Annotated Marshall Kirkpatrick on source selection, connecting ideas, diverse thinking, and enabling serendipity (Ep14) by Ross Dawson (Thriving on Overload)

Marshall’s method for connecting which he calls Triangle Thinking (26:41) 

Marshall Kirkpatrick describes a method of taking three ostensibly random ideas and attempting to view each from the others’ perspectives as a way to create new ideas by linking them together.

This method is quite similar to that of Raymond Llull as described in Frances Yates’ The Art of Memory (UChicago Press, 1966), though there Llull was memorizing and combinatorially permuting 20 or more ideas at a time. It’s also quite similar to the sort of meditative practice found in the lectio divina, though there ideas are generally limited to religious ones for contemplation.

Other examples:
https://hypothes.is/users/chrisaldrich?q=%22combinatorial+creativity%22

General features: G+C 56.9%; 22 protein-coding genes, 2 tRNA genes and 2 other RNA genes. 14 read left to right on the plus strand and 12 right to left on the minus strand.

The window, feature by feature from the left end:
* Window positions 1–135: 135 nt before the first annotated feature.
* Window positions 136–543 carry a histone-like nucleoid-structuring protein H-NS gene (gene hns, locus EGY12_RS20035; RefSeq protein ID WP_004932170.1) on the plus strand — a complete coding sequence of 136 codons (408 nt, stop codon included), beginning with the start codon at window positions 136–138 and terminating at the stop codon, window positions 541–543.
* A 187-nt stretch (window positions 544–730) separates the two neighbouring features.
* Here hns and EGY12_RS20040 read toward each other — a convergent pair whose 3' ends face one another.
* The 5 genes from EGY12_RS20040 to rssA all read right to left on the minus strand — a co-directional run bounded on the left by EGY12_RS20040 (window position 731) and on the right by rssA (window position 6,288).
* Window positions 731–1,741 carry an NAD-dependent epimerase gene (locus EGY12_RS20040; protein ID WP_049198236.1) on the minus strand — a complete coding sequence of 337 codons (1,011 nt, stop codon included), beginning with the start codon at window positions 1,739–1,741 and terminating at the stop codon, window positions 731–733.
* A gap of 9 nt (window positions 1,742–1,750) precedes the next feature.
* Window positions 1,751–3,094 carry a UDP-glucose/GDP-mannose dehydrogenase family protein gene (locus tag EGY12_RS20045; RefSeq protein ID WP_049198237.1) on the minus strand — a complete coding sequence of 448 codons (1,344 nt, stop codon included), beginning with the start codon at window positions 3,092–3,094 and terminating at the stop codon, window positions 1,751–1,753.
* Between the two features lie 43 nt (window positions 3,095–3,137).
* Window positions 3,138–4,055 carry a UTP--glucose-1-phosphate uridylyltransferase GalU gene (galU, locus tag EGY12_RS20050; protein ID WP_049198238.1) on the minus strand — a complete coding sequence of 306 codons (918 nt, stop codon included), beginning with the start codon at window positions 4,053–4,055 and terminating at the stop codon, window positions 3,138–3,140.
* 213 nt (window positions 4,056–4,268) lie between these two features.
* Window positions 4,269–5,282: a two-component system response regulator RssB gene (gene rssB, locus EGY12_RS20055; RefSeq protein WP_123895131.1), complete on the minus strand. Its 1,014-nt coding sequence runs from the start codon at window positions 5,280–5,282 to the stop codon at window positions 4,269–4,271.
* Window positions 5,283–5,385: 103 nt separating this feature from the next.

https://hypothes.is/users/chrisaldrich?q=%22Llullan%20combinatorial%20arts%22

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Chris Aldrich

I'm a biomedical and electrical engineer with interests in information theory, complexity, evolution, genetics, signal processing, IndieWeb, theoretical mathematics, and big history. I'm also a talent manager-producer-publisher in the entertainment industry with expertise in representation, distribution, finance, production, content delivery, and new media.

13 thoughts on “”

  1. Chris, this is so exciting to learn about these prior arts! Thank you! Relatedly, I tried this out last night and found it useful


    1. Be careful as Llull can be entirely esoteric, even for medievalists with knowledge of his language. Here’s a useful source from my notebook that may help guide you down the rabbit hole:
      https://forum.artofmemory.com/t/can-someone-identify-this-wheel-and-resources-on-how-to-use-it/55686

      You might appreciate some more recent popular incarnations which are catalogued well here: https://www.themarginalian.org/2013/08/14/how-einstein-thought-combinatorial-creativity/

      Syndicated copies:

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